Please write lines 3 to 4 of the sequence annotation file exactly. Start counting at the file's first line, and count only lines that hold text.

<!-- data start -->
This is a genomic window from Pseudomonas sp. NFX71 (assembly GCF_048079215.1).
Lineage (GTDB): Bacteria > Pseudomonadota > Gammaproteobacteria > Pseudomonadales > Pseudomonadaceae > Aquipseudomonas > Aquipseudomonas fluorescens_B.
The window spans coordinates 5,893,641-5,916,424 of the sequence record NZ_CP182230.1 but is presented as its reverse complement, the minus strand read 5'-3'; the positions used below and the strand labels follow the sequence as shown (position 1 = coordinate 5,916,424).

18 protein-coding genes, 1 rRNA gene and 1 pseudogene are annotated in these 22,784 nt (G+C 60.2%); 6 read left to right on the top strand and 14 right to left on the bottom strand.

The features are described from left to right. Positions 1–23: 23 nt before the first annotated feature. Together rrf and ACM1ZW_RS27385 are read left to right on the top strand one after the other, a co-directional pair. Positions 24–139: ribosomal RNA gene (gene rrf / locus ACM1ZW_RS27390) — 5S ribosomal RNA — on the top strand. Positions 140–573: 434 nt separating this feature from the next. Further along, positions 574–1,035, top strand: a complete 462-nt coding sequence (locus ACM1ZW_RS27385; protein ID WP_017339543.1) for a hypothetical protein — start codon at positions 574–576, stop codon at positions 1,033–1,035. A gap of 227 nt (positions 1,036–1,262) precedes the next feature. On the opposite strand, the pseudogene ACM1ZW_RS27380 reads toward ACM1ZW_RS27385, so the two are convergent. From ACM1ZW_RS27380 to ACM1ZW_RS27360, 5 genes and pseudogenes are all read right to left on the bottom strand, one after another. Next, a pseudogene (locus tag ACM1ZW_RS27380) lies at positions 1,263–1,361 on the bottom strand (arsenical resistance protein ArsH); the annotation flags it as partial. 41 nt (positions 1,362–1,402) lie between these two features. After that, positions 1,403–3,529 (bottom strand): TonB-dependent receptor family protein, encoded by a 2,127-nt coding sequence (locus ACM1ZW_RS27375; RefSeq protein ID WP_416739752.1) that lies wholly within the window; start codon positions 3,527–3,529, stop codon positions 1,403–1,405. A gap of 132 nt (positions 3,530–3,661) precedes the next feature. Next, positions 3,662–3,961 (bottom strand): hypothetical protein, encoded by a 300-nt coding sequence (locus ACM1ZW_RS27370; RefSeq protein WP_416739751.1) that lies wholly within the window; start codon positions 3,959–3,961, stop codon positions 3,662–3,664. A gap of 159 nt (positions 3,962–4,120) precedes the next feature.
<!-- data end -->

The window spans coordinates 5,893,641-5,916,424 of the sequence record NZ_CP182230.1 but is presented as its reverse complement, the minus strand read 5'-3'; the positions used below and the strand labels follow the sequence as shown (position 1 = coordinate 5,916,424).

18 protein-coding genes, 1 rRNA gene and 1 pseudogene are annotated in these 22,784 nt (G+C 60.2%); 6 read left to right on the top strand and 14 right to left on the bottom strand.